Originally posted by Diminish View Post
                      Cold air intakes, turbo chargers, intercoolers, aftermarket exhaust, HP hoses, computer chips, ect. will result in increased horsepower and quicker 0-60 and quarter mile times.
                      adding go faster components on a car (without improving brakes, drive-train etc) highlights sub-optimisation which may result in a worst type of disaster (not to mention shortened motors lifespans)

                      “Squeezing the last ounce” in the domestic world is definitely intriguing, and worthy of academic study. The “last ounce” whether in horsepower, or “better” sound cannot be applied or appreciated in most instances eg. Lack of appropriate roads or in this situation, a room. In this wider context, improvements if any, are very interesting but also very superfluous.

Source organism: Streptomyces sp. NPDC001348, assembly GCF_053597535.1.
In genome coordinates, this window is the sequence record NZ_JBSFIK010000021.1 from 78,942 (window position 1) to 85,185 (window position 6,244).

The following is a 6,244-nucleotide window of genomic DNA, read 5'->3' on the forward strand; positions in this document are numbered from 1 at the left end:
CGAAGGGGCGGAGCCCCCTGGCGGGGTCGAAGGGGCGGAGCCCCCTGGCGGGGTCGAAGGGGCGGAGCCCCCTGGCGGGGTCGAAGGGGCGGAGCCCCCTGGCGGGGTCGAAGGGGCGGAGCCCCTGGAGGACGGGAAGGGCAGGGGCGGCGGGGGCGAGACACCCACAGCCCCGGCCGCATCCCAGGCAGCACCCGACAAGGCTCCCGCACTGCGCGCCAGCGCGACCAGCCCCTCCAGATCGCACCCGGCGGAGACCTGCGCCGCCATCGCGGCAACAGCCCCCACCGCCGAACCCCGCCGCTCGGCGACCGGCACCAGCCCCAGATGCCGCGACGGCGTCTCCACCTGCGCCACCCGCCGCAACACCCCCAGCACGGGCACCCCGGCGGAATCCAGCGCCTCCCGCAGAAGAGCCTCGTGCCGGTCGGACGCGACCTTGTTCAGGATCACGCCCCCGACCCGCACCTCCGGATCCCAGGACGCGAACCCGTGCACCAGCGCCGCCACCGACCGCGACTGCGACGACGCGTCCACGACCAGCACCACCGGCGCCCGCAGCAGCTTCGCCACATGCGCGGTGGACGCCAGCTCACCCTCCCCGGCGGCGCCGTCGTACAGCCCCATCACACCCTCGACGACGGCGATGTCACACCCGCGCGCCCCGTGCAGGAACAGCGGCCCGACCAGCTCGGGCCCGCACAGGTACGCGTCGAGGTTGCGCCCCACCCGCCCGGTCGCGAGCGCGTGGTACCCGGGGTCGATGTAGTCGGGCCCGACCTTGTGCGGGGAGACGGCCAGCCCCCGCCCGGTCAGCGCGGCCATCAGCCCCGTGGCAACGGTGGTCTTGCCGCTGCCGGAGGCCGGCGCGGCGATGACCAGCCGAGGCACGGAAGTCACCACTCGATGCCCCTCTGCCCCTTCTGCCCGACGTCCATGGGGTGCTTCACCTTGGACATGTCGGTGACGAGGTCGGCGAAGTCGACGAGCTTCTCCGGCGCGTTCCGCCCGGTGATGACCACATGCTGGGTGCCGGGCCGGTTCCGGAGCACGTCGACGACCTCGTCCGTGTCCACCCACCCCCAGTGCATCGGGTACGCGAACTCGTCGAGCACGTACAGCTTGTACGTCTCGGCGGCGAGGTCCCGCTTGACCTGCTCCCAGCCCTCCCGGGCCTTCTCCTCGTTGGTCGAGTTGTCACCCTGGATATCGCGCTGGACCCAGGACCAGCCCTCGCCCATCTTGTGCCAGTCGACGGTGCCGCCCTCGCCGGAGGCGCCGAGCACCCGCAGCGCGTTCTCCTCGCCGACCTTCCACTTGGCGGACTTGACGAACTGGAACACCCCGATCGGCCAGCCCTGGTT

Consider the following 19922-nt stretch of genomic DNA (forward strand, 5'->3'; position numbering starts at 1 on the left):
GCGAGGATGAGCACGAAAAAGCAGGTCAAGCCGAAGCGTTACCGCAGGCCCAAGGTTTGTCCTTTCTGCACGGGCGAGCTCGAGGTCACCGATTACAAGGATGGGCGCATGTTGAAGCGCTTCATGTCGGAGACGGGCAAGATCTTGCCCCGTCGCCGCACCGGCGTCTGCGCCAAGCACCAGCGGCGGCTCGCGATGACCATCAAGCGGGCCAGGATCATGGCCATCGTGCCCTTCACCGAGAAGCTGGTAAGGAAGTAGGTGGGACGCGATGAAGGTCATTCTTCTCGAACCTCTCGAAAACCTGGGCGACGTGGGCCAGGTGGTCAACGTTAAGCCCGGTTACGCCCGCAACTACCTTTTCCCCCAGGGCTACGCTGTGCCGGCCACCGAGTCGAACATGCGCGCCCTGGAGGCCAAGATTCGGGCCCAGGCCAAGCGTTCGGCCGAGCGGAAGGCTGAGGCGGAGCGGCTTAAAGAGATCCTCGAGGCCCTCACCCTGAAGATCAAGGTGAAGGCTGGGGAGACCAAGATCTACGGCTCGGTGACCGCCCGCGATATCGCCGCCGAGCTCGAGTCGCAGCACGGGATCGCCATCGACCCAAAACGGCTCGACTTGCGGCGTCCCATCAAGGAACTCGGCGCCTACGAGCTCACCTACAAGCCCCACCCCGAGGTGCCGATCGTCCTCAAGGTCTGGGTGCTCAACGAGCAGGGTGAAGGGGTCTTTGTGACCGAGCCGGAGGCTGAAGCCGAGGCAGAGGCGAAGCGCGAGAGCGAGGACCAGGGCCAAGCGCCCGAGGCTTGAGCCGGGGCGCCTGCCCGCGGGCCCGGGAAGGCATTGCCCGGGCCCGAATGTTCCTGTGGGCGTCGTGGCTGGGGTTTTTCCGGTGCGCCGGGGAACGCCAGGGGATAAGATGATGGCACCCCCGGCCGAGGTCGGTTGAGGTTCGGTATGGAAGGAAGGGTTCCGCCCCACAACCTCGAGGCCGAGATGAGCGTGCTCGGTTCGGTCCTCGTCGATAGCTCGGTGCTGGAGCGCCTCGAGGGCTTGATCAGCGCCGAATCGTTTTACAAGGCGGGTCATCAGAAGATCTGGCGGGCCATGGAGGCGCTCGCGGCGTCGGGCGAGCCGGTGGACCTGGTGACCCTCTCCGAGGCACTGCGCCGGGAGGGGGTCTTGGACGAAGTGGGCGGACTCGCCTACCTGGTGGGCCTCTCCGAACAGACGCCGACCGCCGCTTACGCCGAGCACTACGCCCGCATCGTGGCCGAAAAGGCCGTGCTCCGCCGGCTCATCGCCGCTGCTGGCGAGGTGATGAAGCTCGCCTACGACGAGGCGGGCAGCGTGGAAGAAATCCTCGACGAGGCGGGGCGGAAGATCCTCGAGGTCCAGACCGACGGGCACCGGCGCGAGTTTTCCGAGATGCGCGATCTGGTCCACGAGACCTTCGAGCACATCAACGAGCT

If someone has bought something well made and beautiful (like Harbeths) for what it was (or even married someone), sit back, admire, feel grateful, lucky and proud. Your speakers (or partner) will automatically sound better (and be more beautiful). I guarantee you.

                      Comment


                      • #41
                        Originally posted by kittykat View Post
                        If someone has bought something well made and beautiful (like Harbeths) for what it was (or even married someone), sit back, admire, feel grateful, lucky and proud. Your speakers (or partner) will automatically sound better (and be more beautiful). I guarantee you.
                        I like this very much. Appreciate.